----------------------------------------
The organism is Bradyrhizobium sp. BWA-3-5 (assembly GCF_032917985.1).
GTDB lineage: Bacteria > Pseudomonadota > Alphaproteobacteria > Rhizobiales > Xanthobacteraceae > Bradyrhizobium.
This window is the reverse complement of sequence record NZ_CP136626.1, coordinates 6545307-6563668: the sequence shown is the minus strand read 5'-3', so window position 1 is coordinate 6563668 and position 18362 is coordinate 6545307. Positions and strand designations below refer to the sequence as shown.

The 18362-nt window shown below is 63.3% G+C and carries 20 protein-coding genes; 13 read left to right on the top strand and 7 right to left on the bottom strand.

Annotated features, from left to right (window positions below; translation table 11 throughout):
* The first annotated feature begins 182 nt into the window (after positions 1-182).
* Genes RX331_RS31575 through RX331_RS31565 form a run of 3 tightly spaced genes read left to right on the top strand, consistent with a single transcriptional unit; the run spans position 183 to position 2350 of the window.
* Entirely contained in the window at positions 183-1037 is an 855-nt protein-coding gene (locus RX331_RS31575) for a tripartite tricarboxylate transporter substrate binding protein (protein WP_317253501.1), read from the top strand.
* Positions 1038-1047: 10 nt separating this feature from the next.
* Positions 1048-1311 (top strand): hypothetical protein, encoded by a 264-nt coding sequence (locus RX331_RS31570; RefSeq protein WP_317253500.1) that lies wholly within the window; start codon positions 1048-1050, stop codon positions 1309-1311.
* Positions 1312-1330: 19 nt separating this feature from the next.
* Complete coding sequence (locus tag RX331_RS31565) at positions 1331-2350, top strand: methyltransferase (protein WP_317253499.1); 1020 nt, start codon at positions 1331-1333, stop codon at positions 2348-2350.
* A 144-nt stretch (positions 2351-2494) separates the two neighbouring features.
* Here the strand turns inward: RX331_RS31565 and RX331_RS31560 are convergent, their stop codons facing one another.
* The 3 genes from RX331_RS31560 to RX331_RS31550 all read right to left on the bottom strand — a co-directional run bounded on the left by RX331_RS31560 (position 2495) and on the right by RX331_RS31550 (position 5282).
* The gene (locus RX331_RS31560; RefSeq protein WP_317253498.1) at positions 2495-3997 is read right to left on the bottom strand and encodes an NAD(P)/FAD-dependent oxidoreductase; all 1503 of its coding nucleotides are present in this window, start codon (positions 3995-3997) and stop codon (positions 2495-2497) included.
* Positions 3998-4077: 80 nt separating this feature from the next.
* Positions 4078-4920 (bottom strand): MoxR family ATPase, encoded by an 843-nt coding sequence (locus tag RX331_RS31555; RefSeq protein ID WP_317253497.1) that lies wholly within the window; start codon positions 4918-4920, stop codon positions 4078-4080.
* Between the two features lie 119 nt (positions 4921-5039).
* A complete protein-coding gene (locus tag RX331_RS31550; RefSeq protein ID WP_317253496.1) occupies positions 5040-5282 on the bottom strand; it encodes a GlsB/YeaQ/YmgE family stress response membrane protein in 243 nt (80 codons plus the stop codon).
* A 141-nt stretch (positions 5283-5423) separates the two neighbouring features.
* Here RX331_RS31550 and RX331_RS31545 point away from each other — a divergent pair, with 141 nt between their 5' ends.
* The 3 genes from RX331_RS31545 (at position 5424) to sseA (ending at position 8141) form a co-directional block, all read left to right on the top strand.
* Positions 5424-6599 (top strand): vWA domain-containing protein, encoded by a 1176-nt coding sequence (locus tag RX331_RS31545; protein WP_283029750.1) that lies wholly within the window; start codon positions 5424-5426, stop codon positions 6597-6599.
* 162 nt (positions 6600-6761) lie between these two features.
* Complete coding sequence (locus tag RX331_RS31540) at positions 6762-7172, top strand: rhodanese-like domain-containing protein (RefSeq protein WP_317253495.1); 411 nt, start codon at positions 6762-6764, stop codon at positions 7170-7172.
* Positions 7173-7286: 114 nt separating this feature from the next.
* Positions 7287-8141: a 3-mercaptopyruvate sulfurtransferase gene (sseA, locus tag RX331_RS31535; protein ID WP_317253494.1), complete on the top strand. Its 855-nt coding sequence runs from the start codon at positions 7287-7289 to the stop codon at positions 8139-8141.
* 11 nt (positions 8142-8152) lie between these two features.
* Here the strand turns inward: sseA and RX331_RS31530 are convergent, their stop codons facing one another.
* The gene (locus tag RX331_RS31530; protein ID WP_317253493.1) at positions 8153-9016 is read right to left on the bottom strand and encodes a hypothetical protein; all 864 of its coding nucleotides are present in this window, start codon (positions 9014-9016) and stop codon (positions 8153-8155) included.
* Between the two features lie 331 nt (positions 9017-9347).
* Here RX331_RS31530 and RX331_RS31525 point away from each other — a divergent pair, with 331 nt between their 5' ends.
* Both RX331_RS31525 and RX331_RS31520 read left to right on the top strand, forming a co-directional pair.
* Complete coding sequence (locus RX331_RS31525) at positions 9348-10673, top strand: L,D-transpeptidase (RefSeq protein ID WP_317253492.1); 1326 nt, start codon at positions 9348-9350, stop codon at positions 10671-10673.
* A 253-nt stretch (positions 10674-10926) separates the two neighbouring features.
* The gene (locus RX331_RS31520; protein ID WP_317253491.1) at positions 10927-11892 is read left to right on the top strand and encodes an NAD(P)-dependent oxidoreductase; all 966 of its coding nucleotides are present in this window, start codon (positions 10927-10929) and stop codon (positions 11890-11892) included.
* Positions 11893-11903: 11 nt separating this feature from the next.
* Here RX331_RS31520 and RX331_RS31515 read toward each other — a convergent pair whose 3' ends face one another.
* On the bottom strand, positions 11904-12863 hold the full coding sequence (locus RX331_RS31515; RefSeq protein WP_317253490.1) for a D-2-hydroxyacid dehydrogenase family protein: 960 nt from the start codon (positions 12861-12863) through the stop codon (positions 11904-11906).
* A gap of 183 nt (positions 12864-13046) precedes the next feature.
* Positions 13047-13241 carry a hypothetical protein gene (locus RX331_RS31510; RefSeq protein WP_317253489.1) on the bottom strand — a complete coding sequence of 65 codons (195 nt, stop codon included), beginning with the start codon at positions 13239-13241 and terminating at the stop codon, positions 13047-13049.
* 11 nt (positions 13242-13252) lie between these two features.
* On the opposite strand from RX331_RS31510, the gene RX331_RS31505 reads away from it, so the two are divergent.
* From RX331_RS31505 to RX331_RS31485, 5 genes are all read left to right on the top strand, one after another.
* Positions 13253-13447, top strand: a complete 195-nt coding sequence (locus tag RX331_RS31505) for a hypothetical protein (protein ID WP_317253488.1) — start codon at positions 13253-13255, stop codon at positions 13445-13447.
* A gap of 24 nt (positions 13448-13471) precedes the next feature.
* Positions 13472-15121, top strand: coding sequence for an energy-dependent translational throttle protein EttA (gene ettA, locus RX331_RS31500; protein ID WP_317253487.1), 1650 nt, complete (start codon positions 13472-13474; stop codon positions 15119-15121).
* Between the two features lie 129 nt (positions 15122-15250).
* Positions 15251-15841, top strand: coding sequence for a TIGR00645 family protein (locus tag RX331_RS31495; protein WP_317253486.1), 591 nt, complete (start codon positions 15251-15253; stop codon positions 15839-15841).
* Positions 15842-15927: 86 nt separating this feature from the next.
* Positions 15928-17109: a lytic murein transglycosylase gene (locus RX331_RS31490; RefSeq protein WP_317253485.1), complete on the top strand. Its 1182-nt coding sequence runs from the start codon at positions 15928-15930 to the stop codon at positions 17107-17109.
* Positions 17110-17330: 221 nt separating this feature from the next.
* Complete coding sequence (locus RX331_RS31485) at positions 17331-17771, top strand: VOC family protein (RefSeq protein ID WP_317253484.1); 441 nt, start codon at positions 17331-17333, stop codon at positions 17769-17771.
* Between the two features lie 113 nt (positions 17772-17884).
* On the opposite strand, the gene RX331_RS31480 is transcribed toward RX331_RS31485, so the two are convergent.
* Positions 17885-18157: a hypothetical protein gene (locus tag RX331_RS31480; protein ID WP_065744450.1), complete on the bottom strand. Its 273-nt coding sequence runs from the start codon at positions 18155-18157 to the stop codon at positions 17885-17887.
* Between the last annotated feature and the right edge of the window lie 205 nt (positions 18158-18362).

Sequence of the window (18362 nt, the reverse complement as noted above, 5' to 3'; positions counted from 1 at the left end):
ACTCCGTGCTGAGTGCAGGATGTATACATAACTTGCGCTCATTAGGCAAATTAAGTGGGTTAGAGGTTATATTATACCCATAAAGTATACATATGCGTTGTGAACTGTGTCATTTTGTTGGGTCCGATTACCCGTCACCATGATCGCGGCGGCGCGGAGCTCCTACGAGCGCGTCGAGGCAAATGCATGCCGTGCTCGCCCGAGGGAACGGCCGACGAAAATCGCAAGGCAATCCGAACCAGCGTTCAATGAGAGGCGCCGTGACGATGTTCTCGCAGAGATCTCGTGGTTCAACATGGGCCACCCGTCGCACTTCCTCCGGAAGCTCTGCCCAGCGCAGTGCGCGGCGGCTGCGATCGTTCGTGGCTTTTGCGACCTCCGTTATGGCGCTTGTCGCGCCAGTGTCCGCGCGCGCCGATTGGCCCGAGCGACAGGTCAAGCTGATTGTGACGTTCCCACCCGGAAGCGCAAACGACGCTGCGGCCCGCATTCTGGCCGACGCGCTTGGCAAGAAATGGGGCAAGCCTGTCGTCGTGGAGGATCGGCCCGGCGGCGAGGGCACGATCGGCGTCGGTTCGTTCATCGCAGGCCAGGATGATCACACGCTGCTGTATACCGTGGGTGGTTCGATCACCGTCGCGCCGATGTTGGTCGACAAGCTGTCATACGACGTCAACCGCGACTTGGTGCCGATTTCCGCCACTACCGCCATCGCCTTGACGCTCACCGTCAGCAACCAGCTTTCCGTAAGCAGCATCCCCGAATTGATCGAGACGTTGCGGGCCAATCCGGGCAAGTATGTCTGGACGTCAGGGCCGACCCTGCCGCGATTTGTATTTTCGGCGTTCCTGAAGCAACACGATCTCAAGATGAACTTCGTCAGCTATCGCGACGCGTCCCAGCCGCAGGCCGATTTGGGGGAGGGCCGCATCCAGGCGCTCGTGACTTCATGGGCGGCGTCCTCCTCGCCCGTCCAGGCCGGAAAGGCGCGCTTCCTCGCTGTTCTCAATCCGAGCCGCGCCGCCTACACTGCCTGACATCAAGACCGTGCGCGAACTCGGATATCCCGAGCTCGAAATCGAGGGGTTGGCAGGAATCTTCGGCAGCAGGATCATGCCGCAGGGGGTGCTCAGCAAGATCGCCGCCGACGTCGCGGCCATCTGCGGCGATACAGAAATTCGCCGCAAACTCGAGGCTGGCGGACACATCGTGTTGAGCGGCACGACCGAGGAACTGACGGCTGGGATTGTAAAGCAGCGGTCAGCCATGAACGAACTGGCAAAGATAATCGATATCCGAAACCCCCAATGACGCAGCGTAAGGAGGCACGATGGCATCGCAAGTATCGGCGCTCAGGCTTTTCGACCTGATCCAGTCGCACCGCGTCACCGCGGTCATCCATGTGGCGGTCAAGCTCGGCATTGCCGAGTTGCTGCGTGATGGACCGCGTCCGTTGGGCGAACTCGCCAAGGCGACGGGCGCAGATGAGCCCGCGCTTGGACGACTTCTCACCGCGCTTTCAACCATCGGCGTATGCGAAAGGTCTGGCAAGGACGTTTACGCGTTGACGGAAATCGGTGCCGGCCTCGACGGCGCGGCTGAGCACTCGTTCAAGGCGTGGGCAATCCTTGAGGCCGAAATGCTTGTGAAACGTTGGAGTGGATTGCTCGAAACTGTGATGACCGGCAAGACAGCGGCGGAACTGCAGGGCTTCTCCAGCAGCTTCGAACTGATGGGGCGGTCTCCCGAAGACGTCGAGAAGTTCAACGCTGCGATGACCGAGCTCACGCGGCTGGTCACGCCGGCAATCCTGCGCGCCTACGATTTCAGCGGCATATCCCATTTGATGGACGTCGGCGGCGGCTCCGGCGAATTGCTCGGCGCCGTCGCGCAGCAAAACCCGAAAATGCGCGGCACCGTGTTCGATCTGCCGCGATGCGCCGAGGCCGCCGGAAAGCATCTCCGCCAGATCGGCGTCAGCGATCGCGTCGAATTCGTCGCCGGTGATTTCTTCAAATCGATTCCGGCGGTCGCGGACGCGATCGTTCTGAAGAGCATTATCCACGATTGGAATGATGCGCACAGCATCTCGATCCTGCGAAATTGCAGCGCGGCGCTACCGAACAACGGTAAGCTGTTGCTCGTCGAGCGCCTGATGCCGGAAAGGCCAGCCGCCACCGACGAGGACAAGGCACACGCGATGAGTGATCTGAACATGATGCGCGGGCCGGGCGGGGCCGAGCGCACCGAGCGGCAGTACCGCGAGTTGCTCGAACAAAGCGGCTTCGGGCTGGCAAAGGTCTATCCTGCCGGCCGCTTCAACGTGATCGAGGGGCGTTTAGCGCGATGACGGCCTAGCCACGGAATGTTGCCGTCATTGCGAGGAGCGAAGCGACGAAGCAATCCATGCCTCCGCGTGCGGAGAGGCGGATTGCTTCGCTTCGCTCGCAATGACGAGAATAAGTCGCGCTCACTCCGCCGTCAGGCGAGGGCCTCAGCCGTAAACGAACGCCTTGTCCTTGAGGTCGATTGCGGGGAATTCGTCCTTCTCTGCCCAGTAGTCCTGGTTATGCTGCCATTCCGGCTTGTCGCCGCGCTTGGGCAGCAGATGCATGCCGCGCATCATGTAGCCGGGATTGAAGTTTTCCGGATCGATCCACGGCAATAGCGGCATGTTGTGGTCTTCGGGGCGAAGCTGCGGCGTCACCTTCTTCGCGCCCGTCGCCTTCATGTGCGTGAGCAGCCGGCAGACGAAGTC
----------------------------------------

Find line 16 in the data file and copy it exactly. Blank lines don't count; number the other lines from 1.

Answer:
* The gene (locus RX331_RS31560; RefSeq protein WP_317253498.1) at positions 2495-3997 is read right to left on the bottom strand and encodes an NAD(P)/FAD-dependent oxidoreductase; all 1503 of its coding nucleotides are present in this window, start codon (positions 3995-3997) and stop codon (positions 2495-2497) included.